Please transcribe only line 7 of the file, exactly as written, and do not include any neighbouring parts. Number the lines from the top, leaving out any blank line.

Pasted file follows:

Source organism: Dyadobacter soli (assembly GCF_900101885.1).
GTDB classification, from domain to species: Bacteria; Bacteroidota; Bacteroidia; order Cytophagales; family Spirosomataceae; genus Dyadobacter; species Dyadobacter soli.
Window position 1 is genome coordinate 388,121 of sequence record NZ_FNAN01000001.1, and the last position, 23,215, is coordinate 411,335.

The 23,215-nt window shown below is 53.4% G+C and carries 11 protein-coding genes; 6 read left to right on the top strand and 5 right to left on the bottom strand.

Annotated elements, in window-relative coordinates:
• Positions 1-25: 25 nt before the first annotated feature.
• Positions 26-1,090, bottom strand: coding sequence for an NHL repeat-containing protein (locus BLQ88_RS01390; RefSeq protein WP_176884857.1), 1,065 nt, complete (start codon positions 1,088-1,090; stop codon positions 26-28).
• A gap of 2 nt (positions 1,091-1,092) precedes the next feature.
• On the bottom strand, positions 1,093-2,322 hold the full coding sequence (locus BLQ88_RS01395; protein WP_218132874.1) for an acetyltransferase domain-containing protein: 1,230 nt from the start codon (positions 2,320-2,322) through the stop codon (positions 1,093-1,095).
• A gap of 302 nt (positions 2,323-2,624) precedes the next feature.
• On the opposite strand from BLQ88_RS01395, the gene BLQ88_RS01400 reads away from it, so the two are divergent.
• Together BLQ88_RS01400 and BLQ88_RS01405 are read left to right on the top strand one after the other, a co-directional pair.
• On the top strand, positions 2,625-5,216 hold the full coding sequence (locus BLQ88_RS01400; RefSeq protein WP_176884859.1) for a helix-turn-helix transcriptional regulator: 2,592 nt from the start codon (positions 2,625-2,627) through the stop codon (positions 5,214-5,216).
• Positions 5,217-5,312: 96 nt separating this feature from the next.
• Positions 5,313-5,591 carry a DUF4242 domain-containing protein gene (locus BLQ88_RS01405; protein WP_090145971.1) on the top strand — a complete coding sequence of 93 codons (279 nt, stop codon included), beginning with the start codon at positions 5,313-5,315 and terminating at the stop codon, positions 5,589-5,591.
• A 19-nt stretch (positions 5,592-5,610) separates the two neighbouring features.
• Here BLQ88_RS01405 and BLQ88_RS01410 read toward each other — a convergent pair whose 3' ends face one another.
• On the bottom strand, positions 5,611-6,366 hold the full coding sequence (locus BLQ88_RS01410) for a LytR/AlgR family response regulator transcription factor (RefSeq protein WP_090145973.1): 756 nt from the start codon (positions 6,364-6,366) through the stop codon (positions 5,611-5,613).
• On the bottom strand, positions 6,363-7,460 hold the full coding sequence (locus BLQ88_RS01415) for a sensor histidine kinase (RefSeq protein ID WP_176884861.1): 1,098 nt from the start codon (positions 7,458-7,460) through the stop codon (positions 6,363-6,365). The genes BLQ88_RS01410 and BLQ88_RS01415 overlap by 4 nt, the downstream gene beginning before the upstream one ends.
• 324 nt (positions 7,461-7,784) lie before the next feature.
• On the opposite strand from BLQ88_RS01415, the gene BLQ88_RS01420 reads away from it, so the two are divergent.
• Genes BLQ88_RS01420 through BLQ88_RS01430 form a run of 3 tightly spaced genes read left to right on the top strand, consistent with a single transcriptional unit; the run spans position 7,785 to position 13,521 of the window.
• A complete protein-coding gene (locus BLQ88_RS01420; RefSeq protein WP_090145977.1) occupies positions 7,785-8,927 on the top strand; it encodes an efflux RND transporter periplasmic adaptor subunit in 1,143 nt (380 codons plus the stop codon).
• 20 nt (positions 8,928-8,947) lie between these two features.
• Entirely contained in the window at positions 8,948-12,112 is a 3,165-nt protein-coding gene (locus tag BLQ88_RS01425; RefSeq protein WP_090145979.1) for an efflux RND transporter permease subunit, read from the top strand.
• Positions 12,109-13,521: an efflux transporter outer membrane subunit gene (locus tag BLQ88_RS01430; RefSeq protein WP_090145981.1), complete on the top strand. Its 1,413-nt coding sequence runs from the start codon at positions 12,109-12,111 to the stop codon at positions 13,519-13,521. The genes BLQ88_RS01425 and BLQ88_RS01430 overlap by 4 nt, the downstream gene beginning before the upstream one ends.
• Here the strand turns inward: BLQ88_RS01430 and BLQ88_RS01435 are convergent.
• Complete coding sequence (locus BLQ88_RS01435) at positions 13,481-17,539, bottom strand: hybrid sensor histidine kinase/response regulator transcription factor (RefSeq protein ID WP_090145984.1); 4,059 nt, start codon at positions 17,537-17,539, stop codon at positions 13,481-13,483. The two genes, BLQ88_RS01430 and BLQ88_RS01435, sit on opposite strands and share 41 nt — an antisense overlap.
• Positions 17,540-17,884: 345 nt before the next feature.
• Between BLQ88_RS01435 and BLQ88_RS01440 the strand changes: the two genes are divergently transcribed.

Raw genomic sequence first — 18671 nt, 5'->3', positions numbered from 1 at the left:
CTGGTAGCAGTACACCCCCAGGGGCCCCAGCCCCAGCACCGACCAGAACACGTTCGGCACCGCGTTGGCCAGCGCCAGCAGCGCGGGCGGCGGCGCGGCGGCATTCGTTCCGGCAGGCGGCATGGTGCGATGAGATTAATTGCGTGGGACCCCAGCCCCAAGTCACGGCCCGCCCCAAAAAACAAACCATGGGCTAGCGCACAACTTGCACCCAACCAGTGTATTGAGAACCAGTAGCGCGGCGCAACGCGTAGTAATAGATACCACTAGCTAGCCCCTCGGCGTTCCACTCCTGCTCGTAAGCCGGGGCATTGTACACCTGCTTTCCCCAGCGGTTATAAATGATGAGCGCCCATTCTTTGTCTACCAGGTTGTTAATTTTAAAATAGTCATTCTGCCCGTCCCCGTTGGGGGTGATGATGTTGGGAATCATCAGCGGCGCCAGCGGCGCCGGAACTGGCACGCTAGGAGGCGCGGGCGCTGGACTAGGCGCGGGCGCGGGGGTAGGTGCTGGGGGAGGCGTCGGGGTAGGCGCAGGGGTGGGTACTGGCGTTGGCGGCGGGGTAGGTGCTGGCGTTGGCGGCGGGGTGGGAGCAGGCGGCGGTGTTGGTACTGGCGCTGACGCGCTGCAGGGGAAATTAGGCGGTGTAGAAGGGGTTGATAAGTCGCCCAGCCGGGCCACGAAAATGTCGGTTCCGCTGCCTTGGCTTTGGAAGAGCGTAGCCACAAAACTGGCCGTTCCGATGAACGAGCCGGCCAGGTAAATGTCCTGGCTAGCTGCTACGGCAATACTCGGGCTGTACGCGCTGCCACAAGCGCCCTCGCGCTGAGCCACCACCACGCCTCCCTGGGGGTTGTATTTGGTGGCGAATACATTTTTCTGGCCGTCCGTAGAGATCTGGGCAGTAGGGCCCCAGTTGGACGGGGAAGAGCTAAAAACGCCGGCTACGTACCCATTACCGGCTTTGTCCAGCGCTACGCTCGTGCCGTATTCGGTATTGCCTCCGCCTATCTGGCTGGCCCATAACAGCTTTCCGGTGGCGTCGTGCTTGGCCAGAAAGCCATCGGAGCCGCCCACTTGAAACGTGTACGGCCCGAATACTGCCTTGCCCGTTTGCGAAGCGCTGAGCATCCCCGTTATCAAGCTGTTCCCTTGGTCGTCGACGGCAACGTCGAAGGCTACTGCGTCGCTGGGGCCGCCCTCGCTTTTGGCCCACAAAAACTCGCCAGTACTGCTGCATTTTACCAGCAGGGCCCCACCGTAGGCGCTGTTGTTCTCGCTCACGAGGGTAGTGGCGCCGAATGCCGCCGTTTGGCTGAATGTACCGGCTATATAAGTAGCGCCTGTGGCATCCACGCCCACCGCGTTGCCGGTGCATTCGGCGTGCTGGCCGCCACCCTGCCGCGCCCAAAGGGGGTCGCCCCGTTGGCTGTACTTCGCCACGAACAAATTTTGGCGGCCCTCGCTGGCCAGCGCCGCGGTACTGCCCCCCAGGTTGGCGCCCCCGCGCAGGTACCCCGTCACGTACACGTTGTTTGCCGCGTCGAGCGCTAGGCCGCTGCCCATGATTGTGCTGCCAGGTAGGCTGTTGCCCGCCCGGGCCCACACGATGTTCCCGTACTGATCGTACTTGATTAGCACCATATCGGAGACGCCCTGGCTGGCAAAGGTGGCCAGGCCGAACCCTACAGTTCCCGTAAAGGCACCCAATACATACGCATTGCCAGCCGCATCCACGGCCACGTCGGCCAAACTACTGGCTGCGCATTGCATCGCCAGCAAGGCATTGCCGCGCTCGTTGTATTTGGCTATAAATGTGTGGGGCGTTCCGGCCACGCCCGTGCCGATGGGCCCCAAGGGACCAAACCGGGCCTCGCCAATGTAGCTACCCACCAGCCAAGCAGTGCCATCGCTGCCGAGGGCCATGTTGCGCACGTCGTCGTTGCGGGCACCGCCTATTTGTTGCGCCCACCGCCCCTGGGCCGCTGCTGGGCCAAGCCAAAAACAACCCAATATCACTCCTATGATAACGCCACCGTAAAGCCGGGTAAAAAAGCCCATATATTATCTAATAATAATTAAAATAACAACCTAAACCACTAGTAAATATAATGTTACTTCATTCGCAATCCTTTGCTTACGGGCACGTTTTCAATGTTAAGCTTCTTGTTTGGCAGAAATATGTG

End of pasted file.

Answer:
• Positions 26-1,090, bottom strand: coding sequence for an NHL repeat-containing protein (locus BLQ88_RS01390; RefSeq protein WP_176884857.1), 1,065 nt, complete (start codon positions 1,088-1,090; stop codon positions 26-28).